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Fecal incontinence associated with epidural spinal hematoma and intervertebral disk extrusion in a dog

Sofia Cerda-Gonzalez DVM1 and Natasha J. Olby VetMB, PhD, DACVIM2
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  • 1 Department of Clinical Sciences, College of Veterinary Medicine, North Carolina State University, Raleigh, NC 27606.
  • | 2 Department of Clinical Sciences, College of Veterinary Medicine, North Carolina State University, Raleigh, NC 27606.

Abstract

Case Description—A 7-year-old castrated male Great Dane was evaluated because of a 2-month history of fecal incontinence.

Clinical Findings—On the basis of the presence of paraparesis and apparently normal spinal reflexes, the neurologic signs were localized in the region of the third thoracic to the third lumbar spinal cord segments. On the basis of the findings of magnetic resonance imaging, a presumptive diagnosis of a compressive intervertebral disk extrusion with secondary hemorrhage and epidural hematoma formation was made.

Treatment and Outcome—A right-sided hemil-aminectomy was performed (centered at the T13-L1 intervertebral space) to further characterize the lesion and decompress the spinal cord. The histopathologic diagnosis was extruded intervertebral disk material with chronic hemorrhage and inflammation. Three weeks after surgery, there was complete resolution of the dog's fecal incontinence and moderate improvements in its hind limb function.

Clinical Relevance—Thoracolumbar spinal cord injuries can result in upper motor neuron fecal incontinence in ambulatory dogs. Epidural spinal hematomas may develop secondary to intervertebral disk herniations and cause spinal cord compression resulting in neurologic deficits.

Abstract

Case Description—A 7-year-old castrated male Great Dane was evaluated because of a 2-month history of fecal incontinence.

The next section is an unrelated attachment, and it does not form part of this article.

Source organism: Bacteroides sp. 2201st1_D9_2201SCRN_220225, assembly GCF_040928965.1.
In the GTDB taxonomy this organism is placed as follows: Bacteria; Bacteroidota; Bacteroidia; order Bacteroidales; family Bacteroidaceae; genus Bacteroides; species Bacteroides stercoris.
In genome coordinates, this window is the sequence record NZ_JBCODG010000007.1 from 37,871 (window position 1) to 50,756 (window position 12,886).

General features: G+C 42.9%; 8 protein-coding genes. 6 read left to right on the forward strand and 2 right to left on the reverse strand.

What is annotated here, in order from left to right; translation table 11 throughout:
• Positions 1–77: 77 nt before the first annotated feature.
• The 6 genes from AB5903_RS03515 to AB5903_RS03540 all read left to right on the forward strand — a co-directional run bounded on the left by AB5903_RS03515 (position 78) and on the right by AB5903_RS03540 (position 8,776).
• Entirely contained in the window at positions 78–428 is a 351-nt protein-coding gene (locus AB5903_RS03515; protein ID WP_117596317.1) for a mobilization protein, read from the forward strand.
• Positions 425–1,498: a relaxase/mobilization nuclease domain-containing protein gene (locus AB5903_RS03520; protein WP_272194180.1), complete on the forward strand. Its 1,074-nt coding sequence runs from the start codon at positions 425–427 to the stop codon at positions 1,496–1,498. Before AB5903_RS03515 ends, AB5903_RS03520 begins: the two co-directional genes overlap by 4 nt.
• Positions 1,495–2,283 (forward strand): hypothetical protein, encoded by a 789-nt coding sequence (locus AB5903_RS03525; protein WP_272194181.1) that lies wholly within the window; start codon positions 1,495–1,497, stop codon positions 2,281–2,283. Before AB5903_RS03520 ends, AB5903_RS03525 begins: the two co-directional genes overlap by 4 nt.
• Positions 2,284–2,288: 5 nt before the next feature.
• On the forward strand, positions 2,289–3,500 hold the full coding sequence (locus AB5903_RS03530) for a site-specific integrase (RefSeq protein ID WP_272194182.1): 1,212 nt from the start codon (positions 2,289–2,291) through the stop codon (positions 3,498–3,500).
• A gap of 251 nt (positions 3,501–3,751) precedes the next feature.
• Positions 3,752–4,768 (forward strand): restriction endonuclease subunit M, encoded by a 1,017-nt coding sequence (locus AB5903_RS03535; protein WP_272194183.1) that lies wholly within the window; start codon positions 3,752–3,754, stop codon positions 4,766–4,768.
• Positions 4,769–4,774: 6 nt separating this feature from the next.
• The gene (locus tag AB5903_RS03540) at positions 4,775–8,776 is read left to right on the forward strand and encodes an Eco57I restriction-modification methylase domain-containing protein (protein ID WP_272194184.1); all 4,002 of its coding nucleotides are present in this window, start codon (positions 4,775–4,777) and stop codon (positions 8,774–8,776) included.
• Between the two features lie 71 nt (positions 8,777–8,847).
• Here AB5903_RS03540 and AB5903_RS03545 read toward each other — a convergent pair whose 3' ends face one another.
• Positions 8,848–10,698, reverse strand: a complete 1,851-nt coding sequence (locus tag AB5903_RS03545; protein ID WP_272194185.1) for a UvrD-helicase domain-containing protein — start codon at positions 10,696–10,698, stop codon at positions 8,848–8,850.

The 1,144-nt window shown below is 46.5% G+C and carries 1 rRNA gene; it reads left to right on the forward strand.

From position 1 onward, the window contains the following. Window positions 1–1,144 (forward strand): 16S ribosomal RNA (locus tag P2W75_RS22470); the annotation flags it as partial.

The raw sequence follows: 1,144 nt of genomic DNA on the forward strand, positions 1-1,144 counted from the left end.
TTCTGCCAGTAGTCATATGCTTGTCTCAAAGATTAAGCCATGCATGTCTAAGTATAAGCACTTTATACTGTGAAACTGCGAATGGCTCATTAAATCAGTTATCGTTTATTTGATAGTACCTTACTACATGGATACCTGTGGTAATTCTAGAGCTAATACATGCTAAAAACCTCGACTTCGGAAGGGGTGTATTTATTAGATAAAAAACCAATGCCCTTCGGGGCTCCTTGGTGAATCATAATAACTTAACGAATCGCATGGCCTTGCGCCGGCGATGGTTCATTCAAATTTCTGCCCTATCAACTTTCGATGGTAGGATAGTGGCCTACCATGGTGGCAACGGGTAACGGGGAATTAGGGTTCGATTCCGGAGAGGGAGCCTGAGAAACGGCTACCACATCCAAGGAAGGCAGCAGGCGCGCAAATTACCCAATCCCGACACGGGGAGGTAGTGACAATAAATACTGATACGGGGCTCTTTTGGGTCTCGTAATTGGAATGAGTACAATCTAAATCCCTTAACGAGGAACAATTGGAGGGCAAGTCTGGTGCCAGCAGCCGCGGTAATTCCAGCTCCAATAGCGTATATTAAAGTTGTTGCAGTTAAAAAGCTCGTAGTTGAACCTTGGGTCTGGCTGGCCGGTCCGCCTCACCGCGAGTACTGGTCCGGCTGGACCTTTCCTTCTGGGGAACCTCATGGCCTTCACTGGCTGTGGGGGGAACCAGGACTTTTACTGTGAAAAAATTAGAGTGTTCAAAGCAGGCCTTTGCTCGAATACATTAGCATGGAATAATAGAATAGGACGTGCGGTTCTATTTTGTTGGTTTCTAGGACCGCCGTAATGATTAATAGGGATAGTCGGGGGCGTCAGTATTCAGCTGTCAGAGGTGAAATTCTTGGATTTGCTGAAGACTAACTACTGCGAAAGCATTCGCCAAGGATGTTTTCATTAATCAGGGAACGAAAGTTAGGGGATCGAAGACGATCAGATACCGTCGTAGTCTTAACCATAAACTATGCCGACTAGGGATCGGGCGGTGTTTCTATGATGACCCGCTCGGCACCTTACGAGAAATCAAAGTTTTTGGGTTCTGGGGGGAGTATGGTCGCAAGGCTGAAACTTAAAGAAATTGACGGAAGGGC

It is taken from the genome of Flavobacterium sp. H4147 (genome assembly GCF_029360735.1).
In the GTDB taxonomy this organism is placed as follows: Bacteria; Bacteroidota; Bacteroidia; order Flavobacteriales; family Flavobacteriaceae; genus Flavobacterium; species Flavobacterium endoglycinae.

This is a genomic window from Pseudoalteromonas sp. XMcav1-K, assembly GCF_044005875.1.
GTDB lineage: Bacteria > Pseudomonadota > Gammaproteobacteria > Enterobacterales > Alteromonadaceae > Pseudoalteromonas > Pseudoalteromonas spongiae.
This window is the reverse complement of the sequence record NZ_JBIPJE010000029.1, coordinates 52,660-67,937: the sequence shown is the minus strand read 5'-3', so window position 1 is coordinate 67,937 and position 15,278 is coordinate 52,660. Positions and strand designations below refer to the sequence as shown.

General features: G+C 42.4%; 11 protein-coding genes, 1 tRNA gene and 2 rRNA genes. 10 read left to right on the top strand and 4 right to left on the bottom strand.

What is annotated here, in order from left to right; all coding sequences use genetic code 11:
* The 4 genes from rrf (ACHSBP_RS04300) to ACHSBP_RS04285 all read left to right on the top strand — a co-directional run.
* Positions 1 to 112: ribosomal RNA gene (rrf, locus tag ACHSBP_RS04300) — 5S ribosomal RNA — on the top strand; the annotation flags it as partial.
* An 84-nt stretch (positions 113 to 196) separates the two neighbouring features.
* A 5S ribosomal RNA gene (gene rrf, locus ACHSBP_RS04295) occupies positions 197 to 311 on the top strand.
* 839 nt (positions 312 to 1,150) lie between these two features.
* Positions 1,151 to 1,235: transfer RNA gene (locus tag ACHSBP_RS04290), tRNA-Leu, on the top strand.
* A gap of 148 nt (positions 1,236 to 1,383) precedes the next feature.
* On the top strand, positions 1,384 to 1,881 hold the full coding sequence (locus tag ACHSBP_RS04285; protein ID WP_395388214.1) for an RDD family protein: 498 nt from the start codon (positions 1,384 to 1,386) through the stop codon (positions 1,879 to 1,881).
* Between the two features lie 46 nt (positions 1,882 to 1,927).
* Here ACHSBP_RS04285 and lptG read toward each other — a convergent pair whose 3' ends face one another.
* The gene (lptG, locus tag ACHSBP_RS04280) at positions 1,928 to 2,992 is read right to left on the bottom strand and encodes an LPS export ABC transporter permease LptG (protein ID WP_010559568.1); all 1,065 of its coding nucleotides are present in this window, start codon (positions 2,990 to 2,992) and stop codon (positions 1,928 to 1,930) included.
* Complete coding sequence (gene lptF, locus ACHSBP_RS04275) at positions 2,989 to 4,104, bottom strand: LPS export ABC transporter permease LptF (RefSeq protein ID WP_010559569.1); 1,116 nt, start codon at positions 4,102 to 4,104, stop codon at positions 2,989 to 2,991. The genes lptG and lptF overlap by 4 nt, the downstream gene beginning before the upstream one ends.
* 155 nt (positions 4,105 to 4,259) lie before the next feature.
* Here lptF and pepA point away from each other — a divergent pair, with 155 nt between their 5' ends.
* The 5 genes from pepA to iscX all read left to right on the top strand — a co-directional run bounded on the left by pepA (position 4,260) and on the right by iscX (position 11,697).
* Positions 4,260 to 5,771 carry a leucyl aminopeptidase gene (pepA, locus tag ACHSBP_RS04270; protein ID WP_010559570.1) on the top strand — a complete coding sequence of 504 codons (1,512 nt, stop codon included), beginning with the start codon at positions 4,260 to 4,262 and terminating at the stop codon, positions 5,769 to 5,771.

Clinical Findings—On the basis of the presence of paraparesis and apparently normal spinal reflexes, the neurologic signs were localized in the region of the third thoracic to the third lumbar spinal cord segments. On the basis of the findings of magnetic resonance imaging, a presumptive diagnosis of a compressive intervertebral disk extrusion with secondary hemorrhage and epidural hematoma formation was made.

Treatment and Outcome—A right-sided hemil-aminectomy was performed (centered at the T13-L1 intervertebral space) to further characterize the lesion and decompress the spinal cord. The histopathologic diagnosis was extruded intervertebral disk material with chronic hemorrhage and inflammation. Three weeks after surgery, there was complete resolution of the dog's fecal incontinence and moderate improvements in its hind limb function.

Clinical Relevance—Thoracolumbar spinal cord injuries can result in upper motor neuron fecal incontinence in ambulatory dogs. Epidural spinal hematomas may develop secondary to intervertebral disk herniations and cause spinal cord compression resulting in neurologic deficits.

Contributor Notes

Address correspondence to Dr. Cerda-Gonzalez.